Ougeinia dalbergioides

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Local names:
Bengali (pandan,bandhan), Hindi (tinsia,tinis,Sandan,sanaan,kallu vengai,chikkuda,bandhan), Tamil (mokke,kallu), Trade name (sandan)

Ougeinia dalbergioides is a medium-sized, semi-deciduous tree, commonly attaining 40-50 cm DBH and 7-14 meters in height. The stem is often crooked, but in some areas the tree is straight. The bark, varying from pale pinkish-brown to dark bluish grey, is somewhat rough and exfoliates in irregular thin soft scales. 

Leaves pinnately trifoliate, smooth above and lightly pubescent below. Obovate leaflets generally 6-12 cm long, 2-15 cm wide, sizes varying greatly. Leaf margins entire. 

Flowers light-pink to white. The previous years branches generally do not bear flowers. Branches bearing flowers are leafless, while others retain leaves.

Pods with a distinct scam, 5-10 cm long, 1 cm wide, remaining closed until seeds germinate. Mature pods yield 2-5 viable seeds. 

Seeds smooth brown, 10-12 mm long, 5 mm wide. Seed production not heavy each year.

Variants of this species differ morphologically from the normal plants by producing narrower leaves with 4- 6 leaflets instead of 3. They also grow 30% slower than the normal plants. Detailed investigations on the physiology of variant plants are in progress.


O. dalbergioides is native to sub-tropical regions of India and a component of mixed deciduous and sal (Shorea robusta) forests. It is associated with pines at the higher limits of its elevation range.

Native range
India, Nepal

Tree management

Young trees and seedlings need a moderate amount of shade. However, once established O. dalbergioides requires full sunlight for its best development. Although young trees are drought and frost sensitive, mature trees are hardy. A tree spacing of 3 x 6 m is recommended for timber production. 

Mean annual growth increment averages between 3-20 mm in DBH. Trials indicate that keeping seedlings free of heavy weed competition improves growth and survival and such trees attain heights of 4-5 m and DBH of 10.5 cm in about 6 years. Conversely, heavy weed competition can kill seedlings. 

Sandan coppices well and produces abundant root-suckers. Fast-growing coppice and root-suckers attain 7-10 m in height and 12-17 cm in DBH after 20 years. Coppice and root-suckers can be managed for timber production. In its native range, forests are commonly managed simultaneously for sandan and teak production. The exploitable diameter for O. dalbergioides timber is generally 30 cm.

Timber exploitation has degraded the natural stands of this species. To reverse this condition, improved natural forest management and the establishment of large scale tree plantations are necessary.

The seeds do not retain their viability for long and should be used within 12 months of maturity. Once collected seed should be properly dried and stored in sealed containers. Seeds weigh 28000-33000/kg.

O. dalbergioides is native to sub-tropical regions of India and a component of mixed deciduous and sal (Shorea robusta) forests. It is associated with pines at the higher limits of its elevation range.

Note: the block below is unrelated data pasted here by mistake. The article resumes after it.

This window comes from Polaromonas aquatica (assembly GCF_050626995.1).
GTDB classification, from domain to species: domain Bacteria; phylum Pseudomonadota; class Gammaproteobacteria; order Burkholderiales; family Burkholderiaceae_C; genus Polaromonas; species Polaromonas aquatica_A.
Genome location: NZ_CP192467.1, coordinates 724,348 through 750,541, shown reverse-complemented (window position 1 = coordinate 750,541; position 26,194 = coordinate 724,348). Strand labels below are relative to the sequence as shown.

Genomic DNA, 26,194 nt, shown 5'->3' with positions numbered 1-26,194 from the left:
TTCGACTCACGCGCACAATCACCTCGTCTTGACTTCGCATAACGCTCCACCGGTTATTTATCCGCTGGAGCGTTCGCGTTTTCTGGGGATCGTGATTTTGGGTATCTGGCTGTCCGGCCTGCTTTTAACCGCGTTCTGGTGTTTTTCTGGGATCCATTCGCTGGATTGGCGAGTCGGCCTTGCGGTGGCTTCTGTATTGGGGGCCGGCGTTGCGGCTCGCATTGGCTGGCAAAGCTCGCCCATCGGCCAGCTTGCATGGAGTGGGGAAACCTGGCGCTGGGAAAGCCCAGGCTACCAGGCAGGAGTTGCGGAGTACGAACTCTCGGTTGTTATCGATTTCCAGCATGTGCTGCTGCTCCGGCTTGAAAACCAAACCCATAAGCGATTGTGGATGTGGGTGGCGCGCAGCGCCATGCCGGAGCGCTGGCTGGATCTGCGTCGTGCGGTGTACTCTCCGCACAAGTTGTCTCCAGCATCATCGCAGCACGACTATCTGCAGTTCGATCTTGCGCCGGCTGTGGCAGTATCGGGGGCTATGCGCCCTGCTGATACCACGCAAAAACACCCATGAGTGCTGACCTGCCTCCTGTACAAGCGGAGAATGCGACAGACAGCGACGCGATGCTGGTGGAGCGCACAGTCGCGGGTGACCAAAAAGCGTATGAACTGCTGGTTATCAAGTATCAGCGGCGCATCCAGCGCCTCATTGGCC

O. dalbergioides is readily propagated from seed. To maximize germination, pods should be broken into fragments containing one seed and soaked in water for 24 hours before sowing. Seed should be sown 1 cm deep. Germination occurs in 3-8 days. 

Direct sowing is very successful and highly recommended. Nursery-propagation accelerates seedling growth, however the large taproot of sandan makes transplanting difficult. Establishment by stump sprouts also gives good results. One-year old seedlings with root-collar diameters of 5 cm are recommended. For stump production, seedlings should be cut 2-3 cm above the root-collar and 20-25 cm below.

 Propagation by root cuttings is successful, but stem cuttings yield poor results.

Poison: The bark is used as a fish poison.

Erosion control: Sandan coppices well and produces abundant root-suckers. This characteristic is particularly useful for controlling erosion along steep banks and eroded hillsides. 

Fodder: The leaves are highly valued as cattle feed. Farmers lop side branches, but often spare the main limbs to assure good growth and future supplies of fodder. In some areas, natural stands of this species are such important fodder resources that timber harvesting is forbidden. Leaves contain 12- 15% crude protein.

Sandan wood is a good fuel with a calorific value of 4 900-5 200 Kcal/kg.

Fibre: Bark fibers are suitable for making rope.

Timber: O. dalbergioides yields a valuable timber. The sapwood is grey and narrow, the heartwood is light golden brown, hard, strong, heavy and elastic-specific gravity is 0.84 and average weight is 865 kg/m³. The wood air seasons slowly without much degradation. The wood can be kiln-seasoned without difficulty, requires slow and careful drying and does not require preservative treatment. It is difficult to work, turns well and takes polish readily.  Though originally considered difficult to peel, it is now frequently utilized for plywood. Sandan timber is used in the manufacture of agricultural implements, construction timbers, furniture and textile mill implements. It is also a specialty timber for marine plywood. 

Medicine: The bark is used against fevers and a sap exudate is used to make a medicine against dysentery.

Nitrogen fixing: As with many other leguminous plants, O. dalbergioides forms nitrogen fixing symbiosis with Rhizobium bacteria. Reliable estimates of its nitrogen fixing capacity are not available.

Ornamental: Flowering trees are conspicuous and afford a beautiful sight, making sandan a versatile ornamental tree.

Intercropping:  Sucessful planting in Taungya plantations with the lesser millet (Eleusine coracana) when about 60 cm wide strips are kept clear of the crop have been reported.